Here’s a page from an illustrated poem written about a time when my grandmother’s father was separated from the family when he was working in Siberia. In this picture you can see my grandmother as a young girl, her mother holding her baby brother and her father rushing out to meet his family, happy to see them. And the whole story is written as poetry.  How special is this!

SCN_20090624140218_001-1

Things have really changed since the times of these autograph books. Even the fact that I can scan, crop, save and upload these pictures demonstrates how technology has created possibilities. We may lament the fact that people don’t have the fine motor skills to draw as well as they used to, or the time or inclination to write poetry by hand, but we have different options for creativity. If students can’t draw, this doesn’t stop them from being able to create computer-generated art or animation. I love the fact that this generation is revisiting things from the past – art and music – and are remixing, reorganising, reinterpreting these in a new way. 

Here’s a Second Life animation take on Yeats’ poem, The Stolen Child, by Lainy Voom. Andy Fisher found this for me; thanks!

The autograph book demonstrates a lovely collection of shared sentiments, but at the same time, this generation is collaborating in newly found ways to create.

4 Comments

Filed under art, creativity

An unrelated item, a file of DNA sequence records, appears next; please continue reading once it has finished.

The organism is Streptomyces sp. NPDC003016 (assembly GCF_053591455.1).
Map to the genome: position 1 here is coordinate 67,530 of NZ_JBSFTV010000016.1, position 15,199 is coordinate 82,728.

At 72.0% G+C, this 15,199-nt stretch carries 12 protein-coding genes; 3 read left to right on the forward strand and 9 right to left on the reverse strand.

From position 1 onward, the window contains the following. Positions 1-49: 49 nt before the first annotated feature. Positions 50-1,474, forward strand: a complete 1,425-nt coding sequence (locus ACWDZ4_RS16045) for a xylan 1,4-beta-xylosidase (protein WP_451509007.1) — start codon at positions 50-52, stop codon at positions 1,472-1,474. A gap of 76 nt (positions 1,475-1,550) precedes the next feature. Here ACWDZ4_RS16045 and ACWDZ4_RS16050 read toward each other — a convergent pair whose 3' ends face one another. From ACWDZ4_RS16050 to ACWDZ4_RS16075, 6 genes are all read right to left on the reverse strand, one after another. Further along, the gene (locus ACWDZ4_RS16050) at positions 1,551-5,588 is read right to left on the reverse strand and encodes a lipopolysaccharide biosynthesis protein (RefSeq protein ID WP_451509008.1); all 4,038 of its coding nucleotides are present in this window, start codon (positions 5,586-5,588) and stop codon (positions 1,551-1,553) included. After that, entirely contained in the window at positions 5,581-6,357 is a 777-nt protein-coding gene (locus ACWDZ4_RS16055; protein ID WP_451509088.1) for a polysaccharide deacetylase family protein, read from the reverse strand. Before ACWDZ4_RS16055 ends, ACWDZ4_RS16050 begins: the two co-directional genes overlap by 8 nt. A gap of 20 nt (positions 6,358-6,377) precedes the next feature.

Change hurts but we don’t want to get stuck to the chair

Even sitting in the same room but moving the chair to face the opposite way gives you a different perspective on things.

Today our team of 5 joined other Australian teams and our leaders, Will Richardson and Sheryl Nussbaum-Beach, for the first face-to-face Australian meeting for the Powerful Learning Practice program. Will and Sheryl spoke about how the world is changing but how schools are not. We’ve had this conversation many times at school. It always seems like a difficult challenge, one that weighs us down. It isn’t going to happen. We push and push but the resistance is too strong. But somehow, today, the same challenge wasn’t as threatening. It seemed understandable. I remembered my own recent beginnings with technology. No, back even further, times in my life when the comfortable and familiar were disrupted by change. My first child, moving overseas, my first online experience for a post-grad degree, things like this. We all have them. It’s good to remember these times, and sensible to expect them to happen again. We’re not different to those people who protest against change, except that we’ve climbed over onto the other side of the fence. Some of us have sprinted over, some have struggled over and got our pants caught on a nail, and others have climbed under.

Sheryl reminded us that we need to develop flexibility and patience when things don’t work out; we need adaptability. I’m thinking that we’re like some sort of evolving species as we try to move with the times. We’re not comfortable when we start growing extra legs; it hurts!

But when change freaks me out, I have to remind myself that I also like moving the furniture around. It gets boring sitting and looking at the same view. There are new configurations to be discovered.

3 Comments

Filed under Education, Teacher librarians, Web 2.0